Impact of routine angiographic follow-up after percutaneous coronary intervention with drug-eluting stents in the SPIRIT III randomized trial at three years

Alexandra J. Lansky, Somjot S. Brar, Manejeh Yaqub, Poornima Sood, Robert J. Applegate, Dana Lazar, Ivana Jankovic, James B. Hermiller, Kai Koo, Krishnankutty Sudhir, Gregg W. Stone

Research output: Contribution to journalArticlepeer-review

19 Scopus citations

Abstract

Routine angiographic follow-up after bare-metal stent implantation has been associated with an increase in coronary revascularization. The impact of angiographic follow-up after drug-eluting stent placement remains poorly characterized. The prospective, randomized, single-blinded SPIRIT III trial assigned patients to the everolimus-eluting stent or the paclitaxel-eluting stent (PES). Major adverse cardiovascular events (cardiac death, myocardial infarction, and ischemia-driven target lesion revascularization [ID-TLR]) at 3 years were assessed by angiographic versus clinical-only follow-up at 8 months ± 28 days and a landmark survival analysis from 9 months to 3 years. Of 1,002 patients, 564 patients were assigned to angiographic follow-up at 8 months ± 28 days and 438 patients underwent clinical follow-up alone. Three-year major adverse cardiovascular event rates were 10.6% in the angiographic group and 12.0% in the clinical follow-up group (p = 0.64). Ischemia-driven revascularization increased twofold at 9 months, but no difference was noted in ID-TLR for either device. Non-ID-TLR was significantly higher in patients in the angiographic group (4.5% vs 1.0%, p = 0.002), a difference resulting from PES (9.1% vs 0.7%, p = 0.0007) rather than everolimus-eluting stent (2.2% vs 1.1%, p = 0.36) treatment. The landmark analysis showed no significant differences between the angiographic and clinical follow-up groups from 9 months to 3 years of major clinical outcomes. In conclusion, routine angiographic follow-up in SPIRIT III did not increase rates of ID-TLR compared to clinical follow-up alone. Despite higher nonischemia-driven revascularization rates with angiographic follow-up of patients with PESs, none of the safety end points were adversely affected.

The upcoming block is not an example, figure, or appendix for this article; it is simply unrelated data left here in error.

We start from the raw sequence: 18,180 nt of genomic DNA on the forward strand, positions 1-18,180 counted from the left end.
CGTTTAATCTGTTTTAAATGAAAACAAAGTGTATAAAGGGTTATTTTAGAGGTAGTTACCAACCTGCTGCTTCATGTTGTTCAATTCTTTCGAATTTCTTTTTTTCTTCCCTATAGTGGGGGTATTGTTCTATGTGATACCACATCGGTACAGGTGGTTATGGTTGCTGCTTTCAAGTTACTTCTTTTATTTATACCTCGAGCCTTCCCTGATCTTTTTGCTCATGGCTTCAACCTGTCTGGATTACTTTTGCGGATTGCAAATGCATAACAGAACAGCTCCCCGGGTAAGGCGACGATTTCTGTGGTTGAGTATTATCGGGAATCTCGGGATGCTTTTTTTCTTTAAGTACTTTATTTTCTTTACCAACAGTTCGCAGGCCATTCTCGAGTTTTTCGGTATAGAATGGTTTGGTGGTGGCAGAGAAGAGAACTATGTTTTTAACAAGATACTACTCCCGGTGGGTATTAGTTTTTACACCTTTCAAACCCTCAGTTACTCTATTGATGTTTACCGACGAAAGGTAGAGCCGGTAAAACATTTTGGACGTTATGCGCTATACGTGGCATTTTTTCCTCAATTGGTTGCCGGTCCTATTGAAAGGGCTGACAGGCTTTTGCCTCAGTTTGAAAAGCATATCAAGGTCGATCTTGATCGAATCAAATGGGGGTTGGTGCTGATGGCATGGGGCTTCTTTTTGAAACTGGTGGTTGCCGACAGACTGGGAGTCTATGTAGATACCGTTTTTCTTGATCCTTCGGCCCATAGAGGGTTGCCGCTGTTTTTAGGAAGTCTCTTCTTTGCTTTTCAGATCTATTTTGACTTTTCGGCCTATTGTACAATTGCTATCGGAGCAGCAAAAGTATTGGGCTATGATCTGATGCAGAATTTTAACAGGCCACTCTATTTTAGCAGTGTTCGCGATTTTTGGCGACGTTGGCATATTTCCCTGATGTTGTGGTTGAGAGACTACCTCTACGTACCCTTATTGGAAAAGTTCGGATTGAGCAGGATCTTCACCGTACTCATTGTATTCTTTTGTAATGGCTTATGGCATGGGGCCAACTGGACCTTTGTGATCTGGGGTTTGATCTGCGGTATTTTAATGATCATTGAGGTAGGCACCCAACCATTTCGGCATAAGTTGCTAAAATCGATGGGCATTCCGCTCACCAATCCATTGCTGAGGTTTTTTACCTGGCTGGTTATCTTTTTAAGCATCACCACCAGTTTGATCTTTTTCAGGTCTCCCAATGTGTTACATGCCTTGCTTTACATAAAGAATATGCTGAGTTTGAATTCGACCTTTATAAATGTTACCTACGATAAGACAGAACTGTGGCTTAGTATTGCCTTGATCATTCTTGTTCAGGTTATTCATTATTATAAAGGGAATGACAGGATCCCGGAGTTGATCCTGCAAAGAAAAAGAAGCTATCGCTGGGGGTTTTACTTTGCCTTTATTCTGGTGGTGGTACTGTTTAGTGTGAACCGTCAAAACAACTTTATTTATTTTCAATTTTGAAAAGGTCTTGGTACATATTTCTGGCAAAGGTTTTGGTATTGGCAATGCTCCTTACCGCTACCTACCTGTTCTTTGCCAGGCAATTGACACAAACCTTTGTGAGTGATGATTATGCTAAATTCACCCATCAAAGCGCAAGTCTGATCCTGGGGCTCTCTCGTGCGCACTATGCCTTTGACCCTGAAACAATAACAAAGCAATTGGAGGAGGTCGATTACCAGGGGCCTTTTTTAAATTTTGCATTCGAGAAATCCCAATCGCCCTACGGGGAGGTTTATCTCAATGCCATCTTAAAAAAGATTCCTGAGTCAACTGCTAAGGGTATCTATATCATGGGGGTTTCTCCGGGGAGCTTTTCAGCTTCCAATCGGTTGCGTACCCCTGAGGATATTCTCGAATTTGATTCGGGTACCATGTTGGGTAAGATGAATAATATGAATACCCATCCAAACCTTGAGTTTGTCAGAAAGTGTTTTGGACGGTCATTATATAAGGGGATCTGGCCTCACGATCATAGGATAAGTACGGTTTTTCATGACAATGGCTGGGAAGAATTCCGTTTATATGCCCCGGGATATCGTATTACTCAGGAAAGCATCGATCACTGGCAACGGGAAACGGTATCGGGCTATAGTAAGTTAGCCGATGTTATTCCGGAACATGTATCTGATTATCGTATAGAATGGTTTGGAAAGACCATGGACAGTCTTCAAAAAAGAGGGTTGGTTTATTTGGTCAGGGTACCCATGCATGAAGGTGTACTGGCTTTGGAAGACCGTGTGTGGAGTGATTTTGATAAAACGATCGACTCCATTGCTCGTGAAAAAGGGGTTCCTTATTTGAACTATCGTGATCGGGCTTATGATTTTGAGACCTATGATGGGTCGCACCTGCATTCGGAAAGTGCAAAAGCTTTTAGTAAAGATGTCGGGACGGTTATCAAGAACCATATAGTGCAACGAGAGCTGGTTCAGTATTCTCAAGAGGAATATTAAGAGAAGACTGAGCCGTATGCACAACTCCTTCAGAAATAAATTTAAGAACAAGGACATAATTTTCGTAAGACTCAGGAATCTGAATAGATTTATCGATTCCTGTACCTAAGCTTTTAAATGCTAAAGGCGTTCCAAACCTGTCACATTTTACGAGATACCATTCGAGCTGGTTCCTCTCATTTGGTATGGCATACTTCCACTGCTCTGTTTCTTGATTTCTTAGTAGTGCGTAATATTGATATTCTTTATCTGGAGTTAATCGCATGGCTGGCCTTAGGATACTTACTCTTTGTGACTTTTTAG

Original languageEnglish
Pages (from-to)21-29
Number of pages9
JournalAmerican Journal of Cardiology
Volume110
Issue number1
DOIs
StatePublished - 1 Jul 2012
Externally publishedYes

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